Early in the week a lady stopped by to ask if I would like a lot of books for the community library, as she was clearing out the loft.  I accepted with alacrity and two big bags full of books arrived on the drive.  The next day the OH was out in the garden when another lady stopped by with exactly the same question and result.

I took myself off to the local hardware shop, where I found a lovely metal three tier trolley, perfect for the books. It was so desirable that the one in the shop had been thoughtfully glued to the wall.  Taking my queue from this, and the theft of the first metal table, I requested assistance from the OH who helpfully sunk a huge metal ring into the drive, and with the addition of a padlock and chain there is now a modern take on a mediaeval chained library on the drive. It really looks the biz, there is still room for a plastic table with big books and children’s books behind it and I now have enough books to rotate the display and probably keep us all going through the next lockdown and beyond.

I went off to the opticians for drops in my eye so the optometrist could look at the back of my eye.  The eye that suffered the blow, which was my good eye, has responded by very quickly growing a type of cataract and I am now borderline for driving and have been referred for cataract surgery to save my sight.

I came home trying to console myself, reminding myself that at other times in history and in other locations on the globe, I would just lose my sight and to be glad that I have enough inherited money left over to have the surgery privately.  I did know I was struggling to see, so do you, if you’ve noticed the typos.  On a bad day I squint to see the words on the screen.

But as I came back, weighed down with dark words, determined to stay positive and grateful, it suddenly got a lot easier.  For lo! A big cardboard box of crafting things as a thank you from Hochanda for the lengthy birthday card, was waiting in the porch.  I was thrilled, absolutely thrilled.  They really didn’t have to do that, because I didn’t win.  There are stamps in the box, dies, paint pens, enough card to make all of my Christmas cards, bottles of glue, ink pads and some lovely little glass rectangles, which you are supposed to put in memory albums but which look like real dolls’ house glass windows to me.

The box was huge and so was my delight.

I instantly used the black paint pen on the frieze, of which more next time.  I shall use every single thing, and the box.

Such a pleasure, a box full of lovely things just for me.

I have put so much into giving things to other people since March.  At least once a fortnight I go off to the post office with a parcel, to lift spirits and keep the people round me and at a distance going, it was an amazement to find something coming in the other direction.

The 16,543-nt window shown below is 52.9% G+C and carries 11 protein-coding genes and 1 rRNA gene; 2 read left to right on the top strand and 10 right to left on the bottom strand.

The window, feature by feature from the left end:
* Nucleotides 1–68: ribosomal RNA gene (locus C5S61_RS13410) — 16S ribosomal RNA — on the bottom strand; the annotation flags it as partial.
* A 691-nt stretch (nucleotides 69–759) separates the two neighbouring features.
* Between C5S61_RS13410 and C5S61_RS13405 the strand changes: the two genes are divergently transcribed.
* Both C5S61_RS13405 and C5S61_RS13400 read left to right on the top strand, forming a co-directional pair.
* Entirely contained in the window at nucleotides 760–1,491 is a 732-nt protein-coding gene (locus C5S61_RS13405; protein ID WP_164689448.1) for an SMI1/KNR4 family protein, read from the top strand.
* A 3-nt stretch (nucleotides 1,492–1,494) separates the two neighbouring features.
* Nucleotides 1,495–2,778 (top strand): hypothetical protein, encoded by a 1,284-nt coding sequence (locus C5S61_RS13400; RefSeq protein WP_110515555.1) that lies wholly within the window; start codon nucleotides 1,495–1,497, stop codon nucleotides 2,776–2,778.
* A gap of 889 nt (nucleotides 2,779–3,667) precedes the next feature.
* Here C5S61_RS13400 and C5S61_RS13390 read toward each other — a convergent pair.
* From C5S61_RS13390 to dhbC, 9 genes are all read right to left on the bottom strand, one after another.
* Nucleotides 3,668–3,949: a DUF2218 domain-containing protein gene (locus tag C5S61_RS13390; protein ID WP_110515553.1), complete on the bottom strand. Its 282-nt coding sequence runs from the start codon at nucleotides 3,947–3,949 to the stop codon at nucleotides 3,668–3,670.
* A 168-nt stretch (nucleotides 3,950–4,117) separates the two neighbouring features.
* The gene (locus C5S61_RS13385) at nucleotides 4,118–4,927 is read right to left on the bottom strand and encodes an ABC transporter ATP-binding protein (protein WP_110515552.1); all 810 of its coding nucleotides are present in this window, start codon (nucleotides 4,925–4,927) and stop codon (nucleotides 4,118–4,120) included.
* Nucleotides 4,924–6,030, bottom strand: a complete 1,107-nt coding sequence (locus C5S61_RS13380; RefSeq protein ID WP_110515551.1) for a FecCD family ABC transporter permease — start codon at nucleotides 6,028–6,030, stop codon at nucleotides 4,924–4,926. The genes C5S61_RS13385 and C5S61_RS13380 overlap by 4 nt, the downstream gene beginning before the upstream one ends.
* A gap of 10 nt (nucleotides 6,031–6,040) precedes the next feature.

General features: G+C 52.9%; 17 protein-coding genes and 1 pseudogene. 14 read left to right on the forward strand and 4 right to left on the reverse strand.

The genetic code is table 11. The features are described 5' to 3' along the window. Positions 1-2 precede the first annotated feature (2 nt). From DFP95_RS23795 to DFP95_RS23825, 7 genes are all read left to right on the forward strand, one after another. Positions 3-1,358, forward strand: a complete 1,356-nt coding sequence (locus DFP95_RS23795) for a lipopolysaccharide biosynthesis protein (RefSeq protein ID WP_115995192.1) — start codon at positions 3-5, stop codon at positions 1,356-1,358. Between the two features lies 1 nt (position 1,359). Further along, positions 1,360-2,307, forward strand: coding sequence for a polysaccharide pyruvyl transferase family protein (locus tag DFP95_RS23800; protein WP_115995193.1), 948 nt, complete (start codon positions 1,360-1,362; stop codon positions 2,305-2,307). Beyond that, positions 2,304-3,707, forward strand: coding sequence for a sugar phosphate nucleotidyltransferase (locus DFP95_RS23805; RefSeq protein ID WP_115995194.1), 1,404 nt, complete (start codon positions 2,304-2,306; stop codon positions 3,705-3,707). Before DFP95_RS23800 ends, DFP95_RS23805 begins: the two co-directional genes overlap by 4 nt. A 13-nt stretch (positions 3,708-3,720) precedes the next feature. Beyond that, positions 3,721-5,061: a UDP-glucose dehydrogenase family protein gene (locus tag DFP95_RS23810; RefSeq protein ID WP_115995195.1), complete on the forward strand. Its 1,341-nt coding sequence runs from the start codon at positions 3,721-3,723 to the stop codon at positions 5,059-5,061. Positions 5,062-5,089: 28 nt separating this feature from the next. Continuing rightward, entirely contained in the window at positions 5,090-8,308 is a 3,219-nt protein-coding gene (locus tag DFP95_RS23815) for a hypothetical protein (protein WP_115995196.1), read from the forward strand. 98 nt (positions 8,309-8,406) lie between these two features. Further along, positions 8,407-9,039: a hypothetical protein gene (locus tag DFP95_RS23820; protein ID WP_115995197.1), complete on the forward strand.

Bad things happen and good things happen.

Sometimes in the same week.

But to bring the good things into sharper focus all I have to do this week is put my head in a box.



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A poem.

In the course of the tidying up, which, as courses go, has lasted a year, I discovered a poem I wrote on the back of an envelope, the inside and three sheets of telephone message paper.   I remember writing it and have searched the website for where I have put it, without success.  Quite a lot of stuff gets put in the wrong place – there’s a lot of Dementia diaries in Uncategorised, such as Sayings, which were reported verbatim from my mother.  The second lot of Sayings ended up in The Parrot Has Landed, because they were quite hilarious.

I cannot find this anywhere, except, of course, here.

The haberdashery continuum.

My Great Uncle, Mr. Scroate
Lost a button from his coat.

It dropped off down the nearest drain
He could not fish it out again.

It floated down the sewer and then
Joined more sewers in a giant drain.

One giant drain, then two, then three,
The button floated out to sea.

Being made of bone it did not sink
But floated onwards through the drink.

I bet you bet a million quid
That it was eaten by a squid.

Or bravely saved by clever Flipper
And you’d be wrong; it was a kipper

Unkippered yet, a fishy glutton
It nearly choked upon the button.

He swallowed it, he thought he should
The calcium would do him good.

But though he got it past his jowl
It caused a blockage in his bowel.

His gasses trapped, a dreadful fate,